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Lost and found, found and lost: the miracle of the Tube

This is one of those pieces I inadvertently tracked down through wonderful YouTube. I've been immersed in music lately, discovering those playlists of 148 complete symphonies end-to-end, many of them live performances with superb sound. I guess I didn't indulge before because I had a hard-and-fast rule: NO MUSIC while I was writing. Too distracting! My mind can't do two things at once.

But this writing doesn't matter so much (except to me): I write about whatever is at the top of my head (or over it!), and don't need to worry about some pecksniff of an editor picking it to pieces. It's wild and free. So maybe I CAN have music on while I write, because it isn't really writing, not like those miserable little 500-word blocks of text I had to turn out every week for newspapers.

This piece by Khatchaturian (an Armenian whose music straddles conventional romanticism and sexual/edgy/spicy/fierce/exotic Armenianism, with a dose of early-20th-century dissonance on the side) is one that I heard in my childhood, which whether I liked it or not was drenched with classical music. I was expected to be a musician, a violinist specifically, though I had little talent and no inclination. The fact that I went back in my 40s and took nine years of violin instruction is another story. 

My siblings were all vastly older than me, and always seemed to be coming home from university and Europe and stuff, and often they came bearing records. (And sometimes pot, but that's another story.) These were New Discoveries, things we hadn't heard before, outside the box of Bach and Brahms. Thinking back, there was nothing too spectacular about these things. Khatchaturian isn't exactly a secret, not with the Sabre Dance appearing on Ed Sullivan every week while Armenians juggled flaming torches. But this waltz, well. 

My brother called it Dark Waltz, and it would be right at home in today's climate of sexy vampires, Dark Shadows Redux, Beauty and the Beast gasping back to cheesy life, and Twilight. I searched and searched for the right version, played at the right tempo, as many of them are just too fast and miss the point: this is Armenia via Vienna, almost a wink or a trick or a parody of Strauss, with its lurking corners, sneaky dissonance and falling cadences. As a matter of fact, I have that queer feeling (did you know I'm queer? Neither did I, until this moment) that it is the SAME recording I listened to in my childhood. It's quite possible. Strange are the ways of YouTube, which to my mind gets better and better, so long as you ignore the Cretan-ish crap in the comments section.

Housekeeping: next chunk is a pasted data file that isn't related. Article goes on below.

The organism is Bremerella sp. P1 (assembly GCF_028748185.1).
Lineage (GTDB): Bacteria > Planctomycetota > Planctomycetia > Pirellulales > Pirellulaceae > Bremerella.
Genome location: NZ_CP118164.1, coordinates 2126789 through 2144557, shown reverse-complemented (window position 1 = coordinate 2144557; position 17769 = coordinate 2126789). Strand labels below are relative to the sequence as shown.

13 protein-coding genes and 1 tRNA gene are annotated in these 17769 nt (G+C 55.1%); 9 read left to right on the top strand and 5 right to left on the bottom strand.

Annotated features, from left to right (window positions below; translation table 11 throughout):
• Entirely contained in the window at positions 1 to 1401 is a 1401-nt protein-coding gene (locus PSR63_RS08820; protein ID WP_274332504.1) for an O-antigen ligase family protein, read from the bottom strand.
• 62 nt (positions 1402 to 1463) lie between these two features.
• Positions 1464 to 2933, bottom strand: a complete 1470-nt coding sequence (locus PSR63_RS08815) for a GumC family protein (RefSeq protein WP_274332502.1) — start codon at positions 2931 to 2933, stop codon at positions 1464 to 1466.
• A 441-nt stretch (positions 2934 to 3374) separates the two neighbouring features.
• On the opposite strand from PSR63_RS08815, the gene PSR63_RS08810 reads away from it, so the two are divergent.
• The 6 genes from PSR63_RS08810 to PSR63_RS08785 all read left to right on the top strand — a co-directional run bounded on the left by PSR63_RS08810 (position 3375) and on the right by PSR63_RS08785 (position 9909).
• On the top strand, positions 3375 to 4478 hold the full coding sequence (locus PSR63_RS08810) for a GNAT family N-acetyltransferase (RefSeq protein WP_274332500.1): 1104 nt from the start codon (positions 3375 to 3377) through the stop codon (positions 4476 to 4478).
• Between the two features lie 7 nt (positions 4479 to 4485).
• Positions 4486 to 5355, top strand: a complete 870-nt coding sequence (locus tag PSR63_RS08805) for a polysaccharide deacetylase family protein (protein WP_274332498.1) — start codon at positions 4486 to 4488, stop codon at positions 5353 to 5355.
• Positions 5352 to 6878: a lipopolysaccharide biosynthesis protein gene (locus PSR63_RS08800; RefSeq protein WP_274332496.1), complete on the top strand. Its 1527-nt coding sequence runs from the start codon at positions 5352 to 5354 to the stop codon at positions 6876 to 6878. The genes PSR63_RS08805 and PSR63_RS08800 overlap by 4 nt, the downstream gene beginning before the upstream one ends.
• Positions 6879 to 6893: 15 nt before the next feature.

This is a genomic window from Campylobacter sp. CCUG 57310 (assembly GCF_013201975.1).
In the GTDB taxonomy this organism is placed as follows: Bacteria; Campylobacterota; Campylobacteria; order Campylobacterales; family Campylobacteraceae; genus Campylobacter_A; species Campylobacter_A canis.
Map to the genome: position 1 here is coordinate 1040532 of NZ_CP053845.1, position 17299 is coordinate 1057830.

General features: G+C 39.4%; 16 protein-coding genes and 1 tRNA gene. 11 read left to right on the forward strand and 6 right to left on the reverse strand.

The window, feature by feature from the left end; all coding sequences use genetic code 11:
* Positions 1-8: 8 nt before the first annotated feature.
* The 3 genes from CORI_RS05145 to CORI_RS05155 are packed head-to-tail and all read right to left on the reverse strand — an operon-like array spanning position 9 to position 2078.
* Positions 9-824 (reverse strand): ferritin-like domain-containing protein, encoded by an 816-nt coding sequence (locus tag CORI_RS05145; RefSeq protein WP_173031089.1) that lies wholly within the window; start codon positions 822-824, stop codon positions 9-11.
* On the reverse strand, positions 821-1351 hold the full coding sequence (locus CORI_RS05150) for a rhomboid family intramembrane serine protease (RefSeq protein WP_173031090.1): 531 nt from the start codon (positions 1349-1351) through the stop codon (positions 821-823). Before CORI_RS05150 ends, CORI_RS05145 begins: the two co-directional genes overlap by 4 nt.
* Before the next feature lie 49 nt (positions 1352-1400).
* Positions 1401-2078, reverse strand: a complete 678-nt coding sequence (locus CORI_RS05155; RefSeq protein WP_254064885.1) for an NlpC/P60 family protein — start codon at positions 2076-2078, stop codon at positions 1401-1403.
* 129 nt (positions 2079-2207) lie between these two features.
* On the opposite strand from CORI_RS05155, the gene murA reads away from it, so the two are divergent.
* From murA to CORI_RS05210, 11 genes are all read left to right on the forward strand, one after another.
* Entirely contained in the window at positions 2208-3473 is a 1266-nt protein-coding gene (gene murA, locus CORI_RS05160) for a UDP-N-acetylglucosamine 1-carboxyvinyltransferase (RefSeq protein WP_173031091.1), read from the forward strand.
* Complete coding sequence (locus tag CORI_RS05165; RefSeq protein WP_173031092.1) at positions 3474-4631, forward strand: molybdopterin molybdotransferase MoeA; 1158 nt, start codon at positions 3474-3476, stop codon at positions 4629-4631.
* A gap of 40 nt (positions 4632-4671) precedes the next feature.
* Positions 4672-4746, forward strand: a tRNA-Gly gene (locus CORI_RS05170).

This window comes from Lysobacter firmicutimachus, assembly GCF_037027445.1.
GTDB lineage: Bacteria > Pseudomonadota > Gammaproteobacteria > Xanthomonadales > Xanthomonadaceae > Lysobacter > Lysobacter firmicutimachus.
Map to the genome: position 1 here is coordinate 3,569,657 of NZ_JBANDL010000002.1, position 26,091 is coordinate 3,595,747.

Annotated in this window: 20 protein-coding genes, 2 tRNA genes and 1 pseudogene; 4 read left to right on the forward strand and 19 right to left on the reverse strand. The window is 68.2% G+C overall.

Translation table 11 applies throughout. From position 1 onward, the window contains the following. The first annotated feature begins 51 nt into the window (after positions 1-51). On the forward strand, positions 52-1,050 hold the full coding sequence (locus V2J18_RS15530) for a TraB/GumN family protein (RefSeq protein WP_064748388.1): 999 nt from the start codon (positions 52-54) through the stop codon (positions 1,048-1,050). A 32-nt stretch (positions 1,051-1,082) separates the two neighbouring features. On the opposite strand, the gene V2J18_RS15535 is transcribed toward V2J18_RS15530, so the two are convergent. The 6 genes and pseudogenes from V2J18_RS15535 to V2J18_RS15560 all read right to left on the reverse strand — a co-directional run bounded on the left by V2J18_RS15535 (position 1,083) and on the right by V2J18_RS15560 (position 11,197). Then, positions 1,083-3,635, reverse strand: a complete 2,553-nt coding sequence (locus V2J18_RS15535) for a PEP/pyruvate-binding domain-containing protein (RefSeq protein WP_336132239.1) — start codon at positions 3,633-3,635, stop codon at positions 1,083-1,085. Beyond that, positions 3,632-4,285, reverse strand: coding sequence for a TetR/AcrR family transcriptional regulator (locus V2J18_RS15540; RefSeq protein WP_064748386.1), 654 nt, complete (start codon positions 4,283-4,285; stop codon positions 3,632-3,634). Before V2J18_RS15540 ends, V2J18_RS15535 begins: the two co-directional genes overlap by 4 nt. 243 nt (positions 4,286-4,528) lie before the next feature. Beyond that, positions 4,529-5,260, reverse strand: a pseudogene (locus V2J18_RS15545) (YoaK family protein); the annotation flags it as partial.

Things are within reach now. As far as I am concerned, I will never buy a CD again. I keep making discoveries, every day, and things from the past pop up and say, "HI!", with an idiotic look on their face. So I WASN'T hallucinating Clutch Cargo and his Pals Spinner and Paddlefoot, or Spunky and Tadpole, or I Married Joan (do-wah, do-wah!). It's all there, though I have no idea where people get these things, along with ancient Anacin commercials and even (selah, my Saviour) a rare clip of Milky the Clown bothering Little Nancy, the crippled poster child for the Whatever-it-is Pity Society in Detroit.

I mean, people must have vaults of this stuff in their basement. Hundreds, thousands of things, old TV themes like T. H. E. Cat (gifinated by me a few posts ago - what an amazing, elegant piece of animation!). Just stored? Do they come from musty old TV vaults? Or what? The mysterious provenance of them just makes it all better, I think. They seem to waft up from the past. Here I am again, only this time everything is different, and how. I'm not this bewildered little kid any more, but a bewildered adult with many of the same compulsions and dilemmas, with the same confusion as to why I am alive. 

I was assigned this, my life; I did not choose it. I guess no one does. But it does seem a heavy burden, and a long one, a long trudge through unknown territory. I savour all the discoveries I make, no matter how tiny.